What are we looking for? 61’s are prone to back bow. That’s when the neck curves upward toward the strings rather than the correct curve slightly away from the strings. Why not just adjust the truss rod? Good idea. If there is evidence of a back bow, loosen the truss rod as far as it will go. Don’t loosen past where you can move the nut with your fingers-at that point it won’t do anything but fall off. Chances are somebody already did that. If that doesn’t work your options are limited and expensive. The best solution is to shave the fingerboard to remove the back bow. The neck is already really slim and that will make it slimmer (and less stable) so it’s not a great solution. Something called a “compression” re-fret is supposed to help. That’s refretting using a larger tang to open the slots slightly causing the neck to move away from the strings. Sometimes it works and sometimes it doesn’t. And a refret isn’t cheap. I would simply return a 335 with a back bow and an already loose truss rod.

The other big issue is the “truss rod crack”. The neck of a 61 is so thin that there is very little wood between the truss rod channel and the back of the neck. Over tighten the truss rod and the pressure against the neck will cause the wood to crack. It’s a hairline crack usually from the third or fourth fret extending to the sixth or seventh fret. Sometimes it goes much farther-as far as the twelfth. It’s not structurally significant as the stress from the strings is unlikely to make it worse under normal playing conditions. It’s easy to fix if the neck has no other problems. But it’s a crack and simply the word “crack” can send buyers running for the exit. Fixing it doesn’t make it go away. It will still be visible and should be disclosed by the seller. The trouble is that the seller will often call it a scratch. Or a check. Or a “grain separation”, whatever that means. I’ve seen it on a few 60’s and at least two 62’s. It seems to be in necks .80″ at the first fret or smaller. Look for it and decide if it’s worth the headache on the sell side when the time comes.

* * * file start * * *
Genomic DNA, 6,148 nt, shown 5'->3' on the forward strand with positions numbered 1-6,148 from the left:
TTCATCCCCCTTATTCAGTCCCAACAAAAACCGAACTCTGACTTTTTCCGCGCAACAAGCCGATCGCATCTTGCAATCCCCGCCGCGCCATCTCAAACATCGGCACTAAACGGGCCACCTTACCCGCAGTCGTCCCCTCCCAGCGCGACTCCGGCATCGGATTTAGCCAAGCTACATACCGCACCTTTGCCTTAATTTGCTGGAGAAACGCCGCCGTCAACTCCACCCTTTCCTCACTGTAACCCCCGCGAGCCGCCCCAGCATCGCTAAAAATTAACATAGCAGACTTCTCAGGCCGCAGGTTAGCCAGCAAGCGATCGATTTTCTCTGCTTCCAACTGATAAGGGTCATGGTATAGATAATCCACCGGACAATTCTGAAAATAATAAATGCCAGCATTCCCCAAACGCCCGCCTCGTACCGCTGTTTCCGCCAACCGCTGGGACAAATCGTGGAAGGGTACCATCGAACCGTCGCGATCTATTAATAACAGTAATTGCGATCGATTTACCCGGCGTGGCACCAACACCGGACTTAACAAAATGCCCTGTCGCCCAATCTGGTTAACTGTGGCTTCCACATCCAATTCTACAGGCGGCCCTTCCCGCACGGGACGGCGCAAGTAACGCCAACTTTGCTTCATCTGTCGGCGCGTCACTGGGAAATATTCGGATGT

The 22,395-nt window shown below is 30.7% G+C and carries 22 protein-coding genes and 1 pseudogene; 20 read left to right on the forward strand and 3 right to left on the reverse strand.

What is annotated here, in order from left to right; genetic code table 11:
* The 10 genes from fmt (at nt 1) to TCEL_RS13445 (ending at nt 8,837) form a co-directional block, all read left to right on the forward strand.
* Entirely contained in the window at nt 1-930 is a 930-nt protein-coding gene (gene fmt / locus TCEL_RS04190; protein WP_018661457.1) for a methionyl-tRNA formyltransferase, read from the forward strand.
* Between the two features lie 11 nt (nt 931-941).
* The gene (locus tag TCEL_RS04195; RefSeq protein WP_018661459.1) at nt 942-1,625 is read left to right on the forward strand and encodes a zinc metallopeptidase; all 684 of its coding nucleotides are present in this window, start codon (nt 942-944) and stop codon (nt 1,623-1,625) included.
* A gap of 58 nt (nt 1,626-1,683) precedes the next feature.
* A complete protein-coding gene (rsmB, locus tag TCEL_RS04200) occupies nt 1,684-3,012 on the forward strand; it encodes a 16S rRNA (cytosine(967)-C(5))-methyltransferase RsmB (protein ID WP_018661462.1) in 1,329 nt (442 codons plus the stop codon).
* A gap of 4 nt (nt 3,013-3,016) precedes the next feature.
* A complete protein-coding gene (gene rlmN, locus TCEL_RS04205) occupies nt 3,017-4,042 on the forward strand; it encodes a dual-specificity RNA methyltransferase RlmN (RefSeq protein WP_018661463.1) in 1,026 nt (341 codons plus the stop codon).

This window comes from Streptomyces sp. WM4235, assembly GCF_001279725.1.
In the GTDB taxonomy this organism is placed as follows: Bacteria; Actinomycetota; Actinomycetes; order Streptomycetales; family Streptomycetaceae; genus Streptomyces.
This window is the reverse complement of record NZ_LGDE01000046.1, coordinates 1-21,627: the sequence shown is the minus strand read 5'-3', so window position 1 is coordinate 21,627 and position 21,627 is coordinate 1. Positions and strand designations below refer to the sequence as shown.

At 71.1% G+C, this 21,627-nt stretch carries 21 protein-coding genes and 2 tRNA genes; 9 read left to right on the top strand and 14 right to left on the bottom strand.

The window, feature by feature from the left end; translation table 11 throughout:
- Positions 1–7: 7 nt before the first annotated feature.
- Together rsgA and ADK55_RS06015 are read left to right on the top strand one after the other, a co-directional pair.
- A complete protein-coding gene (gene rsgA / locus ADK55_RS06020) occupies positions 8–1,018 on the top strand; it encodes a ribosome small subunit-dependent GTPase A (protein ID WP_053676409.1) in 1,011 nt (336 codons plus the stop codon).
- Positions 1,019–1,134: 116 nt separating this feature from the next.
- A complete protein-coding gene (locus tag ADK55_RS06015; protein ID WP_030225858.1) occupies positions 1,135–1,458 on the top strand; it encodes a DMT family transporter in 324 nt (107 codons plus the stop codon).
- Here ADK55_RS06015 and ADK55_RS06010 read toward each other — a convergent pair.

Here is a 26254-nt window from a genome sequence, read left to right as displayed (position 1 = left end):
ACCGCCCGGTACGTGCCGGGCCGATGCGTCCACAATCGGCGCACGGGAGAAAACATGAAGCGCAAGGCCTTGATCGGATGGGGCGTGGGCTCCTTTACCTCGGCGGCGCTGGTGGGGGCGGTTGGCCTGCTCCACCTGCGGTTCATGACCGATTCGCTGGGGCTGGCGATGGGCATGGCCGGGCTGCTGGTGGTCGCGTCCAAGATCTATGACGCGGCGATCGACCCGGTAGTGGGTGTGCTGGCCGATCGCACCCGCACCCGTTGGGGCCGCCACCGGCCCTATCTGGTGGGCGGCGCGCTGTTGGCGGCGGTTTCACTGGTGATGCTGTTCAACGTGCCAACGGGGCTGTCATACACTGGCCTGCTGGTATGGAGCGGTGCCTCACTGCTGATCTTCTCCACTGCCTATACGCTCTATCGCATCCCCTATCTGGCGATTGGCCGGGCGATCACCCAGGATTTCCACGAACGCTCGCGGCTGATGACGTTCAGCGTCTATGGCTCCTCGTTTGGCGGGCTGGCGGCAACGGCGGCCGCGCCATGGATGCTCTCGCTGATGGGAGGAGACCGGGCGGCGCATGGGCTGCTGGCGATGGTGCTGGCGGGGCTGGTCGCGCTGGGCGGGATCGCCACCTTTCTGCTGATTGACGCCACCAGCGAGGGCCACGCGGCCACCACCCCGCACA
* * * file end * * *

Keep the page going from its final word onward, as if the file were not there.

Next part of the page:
Bottom line…look for a 61 that doesn’t have neck issues. I’d avoid any guitar that is back bowed. If the truss rod crack is there, look for a 20% discount, at least and make sure the truss rod still works. Then be really careful when adjusting it. A 61 can be a wonderful guitar. It just requires a bit more due diligence on your part before you spend your hard earned dollars (or yen or pounds or shekels). The short magnet PAFs are remarkably consistent (and remarkably good) and the build quality is the equal of any 335 made during the 58-64 “Golden Era”. It’s also the only way to get a red dot neck without mortgaging your house.

This is a 62 dot. They made them for a short time in 1962 before switching to the small blocks. A dot 62 commands a small premium over a block but reds and sunbursts are pretty much the same as a 61 and are valued about the same.

2 Responses to “Buying a 61 Dot Neck”

  1. RAB says:

    Charlie, WOW! Lottza info! I had a sunburst ‘61 dot and it was a great playing and sounding fiddle! Oh yeah, nice looking too!

  2. joe campagna says:

    Cheers Charlie.I think you’ve got the compression fretting concept reversed.The wider tangs in the fret slots actually causes the neck to recurve(backbow)thus straightening a forward bowed neck.Martin has used this method for years before the adjustable rods.No way to add relief to a recurved(backbowed) neck with frets.Like you said,the only option is to sand more relief and refret.Some folks do heat press but,IME never lasts.Sorry for the pedantry.Joe